A stirring twist to the martini
In fact, nopales grow wild pretty much throughout the world where the climate is arid. They provide a food source both in their flat paddles and fruit. In Mexico, the fruit is called tuna. It is succulent and delicious. The most common color is red, but tunas can also be red, yellow or purple.
In honor of Hispanic Heritage Month, Latino Perspectives Magazine offers a twist on a classic cocktail with a couple of recipes for “martini de tuna.”
A Scottsdale company, Prickly Pear Ranch, offers a drink mixer, Pêra, Latin for pear. It is made from the fruit of the prickly pear cactus. Originally, it was touted as the perfect mixer for a margarita.
Another version of the “martini de tuna” includes prickly pear vodka from Arizona High Spirits Distillery in Flagstaff.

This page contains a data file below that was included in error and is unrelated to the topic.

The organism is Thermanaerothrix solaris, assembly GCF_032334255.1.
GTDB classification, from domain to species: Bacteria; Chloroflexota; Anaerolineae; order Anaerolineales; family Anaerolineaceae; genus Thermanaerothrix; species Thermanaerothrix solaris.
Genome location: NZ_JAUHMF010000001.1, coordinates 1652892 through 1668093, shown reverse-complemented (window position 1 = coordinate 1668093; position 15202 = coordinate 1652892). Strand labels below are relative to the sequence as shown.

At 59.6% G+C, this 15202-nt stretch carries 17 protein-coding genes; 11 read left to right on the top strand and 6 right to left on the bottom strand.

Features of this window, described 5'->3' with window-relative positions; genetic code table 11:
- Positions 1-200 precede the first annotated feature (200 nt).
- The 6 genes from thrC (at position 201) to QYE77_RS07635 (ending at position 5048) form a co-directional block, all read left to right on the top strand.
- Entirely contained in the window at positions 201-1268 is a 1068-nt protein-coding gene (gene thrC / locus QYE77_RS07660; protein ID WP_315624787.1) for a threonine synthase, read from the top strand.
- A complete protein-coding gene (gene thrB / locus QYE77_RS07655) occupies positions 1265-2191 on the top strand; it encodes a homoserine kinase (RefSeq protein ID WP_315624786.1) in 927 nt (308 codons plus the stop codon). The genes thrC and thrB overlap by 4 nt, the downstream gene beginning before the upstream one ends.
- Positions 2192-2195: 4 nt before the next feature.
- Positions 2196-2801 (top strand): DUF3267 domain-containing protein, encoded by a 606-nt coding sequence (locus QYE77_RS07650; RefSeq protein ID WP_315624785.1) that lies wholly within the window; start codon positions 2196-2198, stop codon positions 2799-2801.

Shake and strain into a sugar-rimmed martini glass. Add a squeeze of fresh lemon juice. Garnish with a lemon slice.
One 11-ounce bottle makes up to 24 martinis.
Prickly pear martini
(Developed and designed by Mac Gregory, Director of Food and Beverage at The Phoenician Resort & Spa)
2 oz. High Spirits Prickly Pear Vodka
1 oz. Agave nectar
½ oz. prickly pear syrup
Splash of sweetened lemon juice
Add all ingredients over ice in a shaker glass. Shake and strain into a chilled martini glass. Garnish with a drizzle of prickly pear syrup on the rim of the glass.